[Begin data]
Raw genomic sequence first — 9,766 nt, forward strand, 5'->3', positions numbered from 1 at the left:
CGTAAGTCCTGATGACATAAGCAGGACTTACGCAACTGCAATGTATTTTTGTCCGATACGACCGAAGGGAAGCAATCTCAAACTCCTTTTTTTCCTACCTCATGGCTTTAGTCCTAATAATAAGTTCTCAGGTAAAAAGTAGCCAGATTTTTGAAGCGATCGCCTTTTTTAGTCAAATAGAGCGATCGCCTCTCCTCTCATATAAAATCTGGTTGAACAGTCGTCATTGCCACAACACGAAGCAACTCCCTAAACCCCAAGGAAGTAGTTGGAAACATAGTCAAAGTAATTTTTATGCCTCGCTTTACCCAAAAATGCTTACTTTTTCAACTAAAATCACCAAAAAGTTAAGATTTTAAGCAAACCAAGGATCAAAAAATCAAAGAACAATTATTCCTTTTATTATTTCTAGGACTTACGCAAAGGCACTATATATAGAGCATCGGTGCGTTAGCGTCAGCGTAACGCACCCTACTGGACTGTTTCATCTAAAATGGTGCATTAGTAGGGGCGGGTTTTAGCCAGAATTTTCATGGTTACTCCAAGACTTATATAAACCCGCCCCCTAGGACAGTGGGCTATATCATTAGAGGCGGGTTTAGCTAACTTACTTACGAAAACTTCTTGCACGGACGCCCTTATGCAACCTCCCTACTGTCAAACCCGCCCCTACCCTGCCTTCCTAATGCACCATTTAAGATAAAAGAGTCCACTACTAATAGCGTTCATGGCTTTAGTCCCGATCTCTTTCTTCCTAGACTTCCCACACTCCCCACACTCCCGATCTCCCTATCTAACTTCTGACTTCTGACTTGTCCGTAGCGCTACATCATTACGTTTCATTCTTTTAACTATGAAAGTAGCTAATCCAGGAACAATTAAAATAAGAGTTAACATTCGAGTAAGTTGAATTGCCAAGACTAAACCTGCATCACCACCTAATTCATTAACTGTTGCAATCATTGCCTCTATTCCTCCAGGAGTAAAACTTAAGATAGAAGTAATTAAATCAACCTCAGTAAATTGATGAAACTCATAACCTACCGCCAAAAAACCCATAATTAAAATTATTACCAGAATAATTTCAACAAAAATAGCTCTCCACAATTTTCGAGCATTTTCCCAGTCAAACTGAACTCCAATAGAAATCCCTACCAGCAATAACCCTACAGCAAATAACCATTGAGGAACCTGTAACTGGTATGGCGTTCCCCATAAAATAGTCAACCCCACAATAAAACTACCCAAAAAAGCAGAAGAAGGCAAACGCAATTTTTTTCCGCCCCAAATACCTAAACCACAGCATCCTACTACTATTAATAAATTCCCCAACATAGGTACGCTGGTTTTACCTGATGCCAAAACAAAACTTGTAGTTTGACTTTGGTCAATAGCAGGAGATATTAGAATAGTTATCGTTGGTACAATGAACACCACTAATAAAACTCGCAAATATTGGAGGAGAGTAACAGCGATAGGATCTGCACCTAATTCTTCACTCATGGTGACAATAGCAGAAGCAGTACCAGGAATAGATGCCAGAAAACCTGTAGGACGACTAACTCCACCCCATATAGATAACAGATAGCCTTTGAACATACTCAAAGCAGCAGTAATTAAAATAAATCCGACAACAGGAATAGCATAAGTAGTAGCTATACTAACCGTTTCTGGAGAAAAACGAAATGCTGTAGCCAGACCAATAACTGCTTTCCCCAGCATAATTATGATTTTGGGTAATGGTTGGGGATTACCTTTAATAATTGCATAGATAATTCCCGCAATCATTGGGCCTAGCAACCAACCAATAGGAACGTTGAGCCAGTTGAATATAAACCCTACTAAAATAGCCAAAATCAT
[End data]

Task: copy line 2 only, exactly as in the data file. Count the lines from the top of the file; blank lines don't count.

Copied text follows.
CGTAAGTCCTGATGACATAAGCAGGACTTACGCAACTGCAATGTATTTTTGTCCGATACGACCGAAGGGAAGCAATCTCAAACTCCTTTTTTTCCTACCTCATGGCTTTAGTCCTAATAATAAGTTCTCAGGTAAAAAGTAGCCAGATTTTTGAAGCGATCGCCTTTTTTAGTCAAATAGAGCGATCGCCTCTCCTCTCATATAAAATCTGGTTGAACAGTCGTCATTGCCACAACACGAAGCAACTCCCTAAACCCCAAGGAAGTAGTTGGAAACATAGTCAAAGTAATTTTTATGCCTCGCTTTACCCAAAAATGCTTACTTTTTCAACTAAAATCACCAAAAAGTTAAGATTTTAAGCAAACCAAGGATCAAAAAATCAAAGAACAATTATTCCTTTTATTATTTCTAGGACTTACGCAAAGGCACTATATATAGAGCATCGGTGCGTTAGCGTCAGCGTAACGCACCCTACTGGACTGTTTCATCTAAAATGGTGCATTAGTAGGGGCGGGTTTTAGCCAGAATTTTCATGGTTACTCCAAGACTTATATAAACCCGCCCCCTAGGACAGTGGGCTATATCATTAGAGGCGGGTTTAGCTAACTTACTTACGAAAACTTCTTGCACGGACGCCCTTATGCAACCTCCCTACTGTCAAACCCGCCCCTACCCTGCCTTCCTAATGCACCATTTAAGATAAAAGAGTCCACTACTAATAGCGTTCATGGCTTTAGTCCCGATCTCTTTCTTCCTAGACTTCCCACACTCCCCACACTCCCGATCTCCCTATCTAACTTCTGACTTCTGACTTGTCCGTAGCGCTACATCATTACGTTTCATTCTTTTAACTATGAAAGTAGCTAATCCAGGAACAATTAAAATAAGAGTTAACATTCGAGTAAGTTGAATTGCCAAGACTAAACCTGCATCACCACCTAATTCATTAACTGTTGCAATCATTGCCTCTATTCCTCCAGGAGTAAAACTTAAGATAGAAGTAATTAAATCAACCTCAGTAAATTGATGAAACTCATAACCTACCGCCAAAAAACCCATAATTAAAATTATTACCAGAATAATTTCAACAAAAATAGCTCTCCACAATTTTCGAGCATTTTCCCAGTCAAACTGAACTCCAATAGAAATCCCTACCAGCAATAACCCTACAGCAAATAACCATTGAGGAACCTGTAACTGGTATGGCGTTCCCCATAAAATAGTCAACCCCACAATAAAACTACCCAAAAAAGCAGAAGAAGGCAAACGCAATTTTTTTCCGCCCCAAATACCTAAACCACAGCATCCTACTACTATTAATAAATTCCCCAACATAGGTACGCTGGTTTTACCTGATGCCAAAACAAAACTTGTAGTTTGACTTTGGTCAATAGCAGGAGATATTAGAATAGTTATCGTTGGTACAATGAACACCACTAATAAAACTCGCAAATATTGGAGGAGAGTAACAGCGATAGGATCTGCACCTAATTCTTCACTCATGGTGACAATAGCAGAAGCAGTACCAGGAATAGATGCCAGAAAACCTGTAGGACGACTAACTCCACCCCATATAGATAACAGATAGCCTTTGAACATACTCAAAGCAGCAGTAATTAAAATAAATCCGACAACAGGAATAGCATAAGTAGTAGCTATACTAACCGTTTCTGGAGAAAAACGAAATGCTGTAGCCAGACCAATAACTGCTTTCCCCAGCATAATTATGATTTTGGGTAATGGTTGGGGATTACCTTTAATAATTGCATAGATAATTCCCGCAATCATTGGGCCTAGCAACCAACCAATAGGAACGTTGAGCCAGTTGAATATAAACCCTACTAAAATAGCCAAAATCAT